The refugees got a big lunch, including ethnic delicacies from local restaurants; there was baby-sitting and a big-screen TV for the kids. If someone needed emergency treatment -- and many did -- it was taken care of on the spot.
Most, however, were simply screened and diagnosed. Coming up with the money to treat their problems is a very big Step Two.
It may cost $100,000 to treat all the adults, Naghshbandi says. It's still up in the air where that money might come from. "We needed to put some data together through the screenings to see what the scope of the problem is and what kind of budget might be needed," he says.
"Right now we're trying to put together that budget and determine how best to do the treatments, and then we'll take it to the school for approval," he says. "We're not looking to give them whiter teeth or to straighten their teeth -- these are people in pain from their dental problems."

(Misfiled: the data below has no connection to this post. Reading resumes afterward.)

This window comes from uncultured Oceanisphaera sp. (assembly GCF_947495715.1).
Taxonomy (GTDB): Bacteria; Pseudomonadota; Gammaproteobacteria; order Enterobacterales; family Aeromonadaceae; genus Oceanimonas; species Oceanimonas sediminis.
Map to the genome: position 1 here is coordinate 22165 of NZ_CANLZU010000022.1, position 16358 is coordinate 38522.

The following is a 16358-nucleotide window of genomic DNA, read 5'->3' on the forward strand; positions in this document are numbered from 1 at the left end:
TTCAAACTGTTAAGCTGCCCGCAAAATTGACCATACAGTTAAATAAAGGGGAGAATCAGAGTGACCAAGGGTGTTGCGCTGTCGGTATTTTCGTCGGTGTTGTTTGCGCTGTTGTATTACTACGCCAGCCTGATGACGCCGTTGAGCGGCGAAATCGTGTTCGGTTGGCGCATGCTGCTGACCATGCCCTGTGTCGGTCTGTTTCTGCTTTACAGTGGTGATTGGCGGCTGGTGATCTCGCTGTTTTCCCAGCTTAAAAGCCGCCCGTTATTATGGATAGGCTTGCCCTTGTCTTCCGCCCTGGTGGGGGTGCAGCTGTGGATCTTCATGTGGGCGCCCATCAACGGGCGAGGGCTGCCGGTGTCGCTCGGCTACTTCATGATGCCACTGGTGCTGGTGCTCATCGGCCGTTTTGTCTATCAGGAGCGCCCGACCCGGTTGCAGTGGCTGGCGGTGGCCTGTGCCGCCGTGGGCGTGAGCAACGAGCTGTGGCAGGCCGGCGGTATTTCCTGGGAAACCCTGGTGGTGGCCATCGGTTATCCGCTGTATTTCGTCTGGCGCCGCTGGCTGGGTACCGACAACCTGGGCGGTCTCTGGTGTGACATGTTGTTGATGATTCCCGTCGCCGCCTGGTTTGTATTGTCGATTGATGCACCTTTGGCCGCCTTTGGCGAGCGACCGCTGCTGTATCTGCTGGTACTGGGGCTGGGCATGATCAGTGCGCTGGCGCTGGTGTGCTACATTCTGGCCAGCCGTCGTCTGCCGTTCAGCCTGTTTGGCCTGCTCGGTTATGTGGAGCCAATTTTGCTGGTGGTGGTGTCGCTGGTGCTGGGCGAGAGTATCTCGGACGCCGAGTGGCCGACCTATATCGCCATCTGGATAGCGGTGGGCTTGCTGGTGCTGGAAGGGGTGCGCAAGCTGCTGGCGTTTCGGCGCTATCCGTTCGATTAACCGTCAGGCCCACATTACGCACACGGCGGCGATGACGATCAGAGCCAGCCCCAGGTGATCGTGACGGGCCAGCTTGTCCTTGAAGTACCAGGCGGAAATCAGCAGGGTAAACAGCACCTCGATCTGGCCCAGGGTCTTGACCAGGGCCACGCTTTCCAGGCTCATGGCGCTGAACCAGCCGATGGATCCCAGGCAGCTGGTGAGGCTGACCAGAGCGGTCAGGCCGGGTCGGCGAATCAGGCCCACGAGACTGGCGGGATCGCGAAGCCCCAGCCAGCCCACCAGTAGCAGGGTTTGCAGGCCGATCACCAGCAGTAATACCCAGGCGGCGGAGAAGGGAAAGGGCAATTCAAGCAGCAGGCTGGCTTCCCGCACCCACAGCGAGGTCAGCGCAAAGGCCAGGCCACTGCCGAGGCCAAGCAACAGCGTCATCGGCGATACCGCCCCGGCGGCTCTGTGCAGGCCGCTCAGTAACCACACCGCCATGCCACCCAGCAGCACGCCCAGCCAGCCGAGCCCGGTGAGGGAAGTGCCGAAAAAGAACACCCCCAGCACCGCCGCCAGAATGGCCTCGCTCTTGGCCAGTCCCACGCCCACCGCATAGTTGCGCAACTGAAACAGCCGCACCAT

He says the refugees still talk about that day at the dental branch.
"They expected maybe two or three doctors there who would give them a quick look and say, 'You're fine, move on.' But there were 80 doctors there, and the dean of the school ate lunch with them. It was truly a nice day. It was so elegant, and the school treated them with such respect, saying, 'You are our guests.' You could see it in their faces how much that meant."
Corporate donors tapped their supplies of samples to give toothpaste, toothbrushes, floss and mouthwash.
Naghshbandi has become heavily involved in the refugees' lives. A native Kurd who has been in America for 20 years, he helped Kurdish refugees from the Gulf War when he was in Dallas. Now he's helping the Kosovars.
He can't walk ten steps into the refugees' apartment complexes without being greeted -- sometimes by a gaping mouth. A recent visit saw Qemal Robaj stop him and point to his mouth; some pantomiming and Naghshbandi's limited Albanian got across the point that Robaj was in pain.
He needed a root canal, but without Medicaid or UT's program, he wasn't going to get one. Medicaid would pay for antibiotics, though, so Naghshbandi phoned in a prescription, and Hughes gave Robaj a ride to the pharmacy.
Several other refugees asked Naghshbandi when they might get the treatment that the UT dentists had said they needed. "I would be lying to you if I said next week or next month," Naghshbandi told one, "but soon, my friend, I think it will be soon. We are working on it."